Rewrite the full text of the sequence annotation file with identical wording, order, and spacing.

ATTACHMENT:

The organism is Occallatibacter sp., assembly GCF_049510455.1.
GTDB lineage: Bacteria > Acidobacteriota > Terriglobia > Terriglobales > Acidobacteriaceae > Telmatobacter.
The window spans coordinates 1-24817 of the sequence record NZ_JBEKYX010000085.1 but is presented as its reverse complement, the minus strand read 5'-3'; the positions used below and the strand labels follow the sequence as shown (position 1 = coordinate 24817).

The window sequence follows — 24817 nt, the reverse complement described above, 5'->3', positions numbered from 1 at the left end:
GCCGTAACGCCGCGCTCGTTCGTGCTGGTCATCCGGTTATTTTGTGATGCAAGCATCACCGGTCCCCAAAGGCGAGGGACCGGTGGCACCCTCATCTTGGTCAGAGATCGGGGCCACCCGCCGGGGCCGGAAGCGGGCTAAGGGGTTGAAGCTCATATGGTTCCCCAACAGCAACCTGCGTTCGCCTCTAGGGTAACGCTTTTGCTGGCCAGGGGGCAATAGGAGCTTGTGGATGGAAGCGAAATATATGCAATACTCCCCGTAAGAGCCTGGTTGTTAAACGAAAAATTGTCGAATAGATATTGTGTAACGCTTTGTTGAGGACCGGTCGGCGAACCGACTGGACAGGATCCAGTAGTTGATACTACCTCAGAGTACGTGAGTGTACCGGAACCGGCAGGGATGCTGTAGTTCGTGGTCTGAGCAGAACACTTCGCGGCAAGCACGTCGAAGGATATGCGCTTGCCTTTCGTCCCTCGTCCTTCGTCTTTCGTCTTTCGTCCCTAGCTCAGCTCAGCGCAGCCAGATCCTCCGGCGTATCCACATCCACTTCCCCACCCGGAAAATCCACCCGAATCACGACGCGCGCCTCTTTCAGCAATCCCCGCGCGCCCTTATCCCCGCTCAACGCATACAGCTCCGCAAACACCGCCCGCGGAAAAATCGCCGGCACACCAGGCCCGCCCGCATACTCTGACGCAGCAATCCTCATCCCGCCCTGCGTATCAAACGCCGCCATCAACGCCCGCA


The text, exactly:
The organism is Occallatibacter sp., assembly GCF_049510455.1.
GTDB lineage: Bacteria > Acidobacteriota > Terriglobia > Terriglobales > Acidobacteriaceae > Telmatobacter.
The window spans coordinates 1-24817 of the sequence record NZ_JBEKYX010000085.1 but is presented as its reverse complement, the minus strand read 5'-3'; the positions used below and the strand labels follow the sequence as shown (position 1 = coordinate 24817).

The window sequence follows — 24817 nt, the reverse complement described above, 5'->3', positions numbered from 1 at the left end:
GCCGTAACGCCGCGCTCGTTCGTGCTGGTCATCCGGTTATTTTGTGATGCAAGCATCACCGGTCCCCAAAGGCGAGGGACCGGTGGCACCCTCATCTTGGTCAGAGATCGGGGCCACCCGCCGGGGCCGGAAGCGGGCTAAGGGGTTGAAGCTCATATGGTTCCCCAACAGCAACCTGCGTTCGCCTCTAGGGTAACGCTTTTGCTGGCCAGGGGGCAATAGGAGCTTGTGGATGGAAGCGAAATATATGCAATACTCCCCGTAAGAGCCTGGTTGTTAAACGAAAAATTGTCGAATAGATATTGTGTAACGCTTTGTTGAGGACCGGTCGGCGAACCGACTGGACAGGATCCAGTAGTTGATACTACCTCAGAGTACGTGAGTGTACCGGAACCGGCAGGGATGCTGTAGTTCGTGGTCTGAGCAGAACACTTCGCGGCAAGCACGTCGAAGGATATGCGCTTGCCTTTCGTCCCTCGTCCTTCGTCTTTCGTCTTTCGTCCCTAGCTCAGCTCAGCGCAGCCAGATCCTCCGGCGTATCCACATCCACTTCCCCACCCGGAAAATCCACCCGAATCACGACGCGCGCCTCTTTCAGCAATCCCCGCGCGCCCTTATCCCCGCTCAACGCATACAGCTCCGCAAACACCGCCCGCGGAAAAATCGCCGGCACACCAGGCCCGCCCGCATACTCTGACGCAGCAATCCTCATCCCGCCCTGCGTATCAAACGCCGCCATCAACGCCCGCA